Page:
A dark nebula is one of a group of celestial phenomena, generally known simply as nebula, (or nebulae in the plural,) consisting of clouds of gas and dust grains, slowly swirling tightly together in interstellar space. The term nebula was once applied to any celestial object that had a hazy and cloud-like appearance. Norman Sperling, in his 2004 article for astrosmart.com, ‘Nebulous Categories’, notes that, following the realisation that many of these objects were, in fact, other distant galaxies, the term dark nebula was limited, by the late 1800s, to describing actual clouds of dust and gas that occur within our own Milky Way galaxy.
Sperling tells us that it is believed a nebula can be created following the death of a star, in a hugely destructive and spectacular explosion known as a supernova, or by the gravitationally directed collection of tiny pieces of space debris over time. Reflecting their composition of either dense, cold dust particles, or light dust and highly reactive gasses, nebulae are generally classified either as bright or dark.
Bright nebulae, as their name suggests, are observed by astronomers as light signals in the visible spectrum, either reflected from nearby stars or produced from their own glowing, gaseous interior. Dark nebulae, on the other hand, are visible only by indirect means, as they neither emit nor reflect any light at all, and are frequently so dense that they absorb even the background light passing from nearby stars. According to ‘The Facts on File Dictionary of Astronomy’, it is for this reason that dark nebulae are also known as absorption nebulae.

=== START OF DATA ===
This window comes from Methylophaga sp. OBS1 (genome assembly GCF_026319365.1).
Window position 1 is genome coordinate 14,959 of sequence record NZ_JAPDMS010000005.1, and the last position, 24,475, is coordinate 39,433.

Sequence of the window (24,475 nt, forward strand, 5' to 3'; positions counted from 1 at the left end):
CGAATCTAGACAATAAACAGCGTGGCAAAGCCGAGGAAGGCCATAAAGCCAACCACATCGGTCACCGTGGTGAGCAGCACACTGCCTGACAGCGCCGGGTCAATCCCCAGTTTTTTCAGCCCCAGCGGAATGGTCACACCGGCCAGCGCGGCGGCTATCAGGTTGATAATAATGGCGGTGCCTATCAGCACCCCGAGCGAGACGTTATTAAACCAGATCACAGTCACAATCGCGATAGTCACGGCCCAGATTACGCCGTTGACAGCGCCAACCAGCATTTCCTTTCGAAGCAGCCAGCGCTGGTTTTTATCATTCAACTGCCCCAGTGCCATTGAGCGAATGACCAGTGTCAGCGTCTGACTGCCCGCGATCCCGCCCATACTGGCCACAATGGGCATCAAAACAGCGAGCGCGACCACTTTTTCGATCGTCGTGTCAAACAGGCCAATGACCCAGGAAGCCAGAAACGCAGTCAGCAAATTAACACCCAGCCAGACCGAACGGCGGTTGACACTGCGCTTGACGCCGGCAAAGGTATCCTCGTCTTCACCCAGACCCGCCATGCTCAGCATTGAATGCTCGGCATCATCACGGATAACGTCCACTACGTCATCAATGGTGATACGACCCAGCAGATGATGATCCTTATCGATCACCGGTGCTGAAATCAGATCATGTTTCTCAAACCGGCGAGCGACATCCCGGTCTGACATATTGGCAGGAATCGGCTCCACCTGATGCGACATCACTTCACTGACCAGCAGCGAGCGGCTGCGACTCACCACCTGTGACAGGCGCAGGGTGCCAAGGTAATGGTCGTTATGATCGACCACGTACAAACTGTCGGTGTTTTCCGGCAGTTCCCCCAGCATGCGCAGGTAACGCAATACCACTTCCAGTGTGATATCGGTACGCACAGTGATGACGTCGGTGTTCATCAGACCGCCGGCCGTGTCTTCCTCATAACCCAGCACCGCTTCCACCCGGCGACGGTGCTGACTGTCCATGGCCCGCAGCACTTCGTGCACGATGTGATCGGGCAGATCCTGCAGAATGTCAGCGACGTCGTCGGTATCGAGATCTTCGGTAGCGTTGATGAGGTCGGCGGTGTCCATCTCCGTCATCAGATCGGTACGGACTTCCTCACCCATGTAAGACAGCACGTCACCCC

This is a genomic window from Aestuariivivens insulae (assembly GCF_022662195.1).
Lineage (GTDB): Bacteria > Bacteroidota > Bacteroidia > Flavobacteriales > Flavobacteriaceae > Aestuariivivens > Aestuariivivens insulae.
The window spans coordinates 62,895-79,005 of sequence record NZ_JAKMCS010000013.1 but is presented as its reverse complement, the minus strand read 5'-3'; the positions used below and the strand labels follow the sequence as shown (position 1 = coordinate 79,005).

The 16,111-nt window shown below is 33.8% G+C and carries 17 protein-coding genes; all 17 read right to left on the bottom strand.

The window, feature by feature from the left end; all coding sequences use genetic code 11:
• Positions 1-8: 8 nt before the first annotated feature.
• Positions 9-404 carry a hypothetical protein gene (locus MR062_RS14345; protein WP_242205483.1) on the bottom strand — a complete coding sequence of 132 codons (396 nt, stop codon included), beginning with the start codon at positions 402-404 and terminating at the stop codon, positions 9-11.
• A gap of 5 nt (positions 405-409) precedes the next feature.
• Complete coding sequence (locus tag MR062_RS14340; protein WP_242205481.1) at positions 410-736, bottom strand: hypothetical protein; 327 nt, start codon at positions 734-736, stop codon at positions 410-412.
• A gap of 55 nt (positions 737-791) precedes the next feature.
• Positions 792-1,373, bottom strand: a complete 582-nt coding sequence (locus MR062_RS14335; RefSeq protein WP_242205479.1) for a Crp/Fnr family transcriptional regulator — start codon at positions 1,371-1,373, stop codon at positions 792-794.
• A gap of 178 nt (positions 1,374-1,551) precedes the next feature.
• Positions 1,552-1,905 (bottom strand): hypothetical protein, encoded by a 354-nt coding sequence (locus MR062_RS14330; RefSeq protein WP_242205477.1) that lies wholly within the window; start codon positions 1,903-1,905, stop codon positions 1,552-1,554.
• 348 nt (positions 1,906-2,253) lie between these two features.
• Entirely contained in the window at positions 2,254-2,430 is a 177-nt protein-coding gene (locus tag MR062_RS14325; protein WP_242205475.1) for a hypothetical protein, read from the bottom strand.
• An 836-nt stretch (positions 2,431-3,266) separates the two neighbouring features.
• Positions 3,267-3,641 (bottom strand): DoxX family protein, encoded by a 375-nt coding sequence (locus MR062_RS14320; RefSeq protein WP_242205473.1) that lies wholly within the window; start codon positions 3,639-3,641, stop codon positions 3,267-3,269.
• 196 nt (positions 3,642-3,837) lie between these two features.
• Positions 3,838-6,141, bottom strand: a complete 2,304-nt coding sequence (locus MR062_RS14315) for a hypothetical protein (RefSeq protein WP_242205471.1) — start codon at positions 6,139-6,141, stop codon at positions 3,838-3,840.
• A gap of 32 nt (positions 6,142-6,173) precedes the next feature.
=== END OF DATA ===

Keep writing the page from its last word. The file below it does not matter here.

Dark nebulae are detected, then, as dark, starless regions in the night sky, observed only by inference, from the blocking of light and other forms of radiation from known stellar sources in specific parts of the sky. Since they neither reflect nor emit any light, dark nebulae are believed to be cold regions of space, and together account for about 2% of the visible sky.
When viewed at the right time and against a background of bright stars or nebulae, it is possible for some dark nebula to be detected by the naked eye. Kelly Whitt’s April 2010 article, at Suite101.com, ‘Dark Nebula Facts and Information’, gives an excellent example of this: the Coalsack Nebula, which is located in the vicinity of the Southern Cross and Crux constellations.
The mysterious, loosely defined, irregular dark clouds known as dark nebulae continue to puzzle scientists and laypeople alike, and have provided some memorable images. The Horsehead Nebula, in particular, has long been a favourite for astronomy photographers, but there are many other exceptionally beautiful images of dark nebula to be found, such as the Triffid Nebula, with its dark tendrils and the E Nebula, named for its shape, oddly evocative of the letter ‘E’ in the alphabet.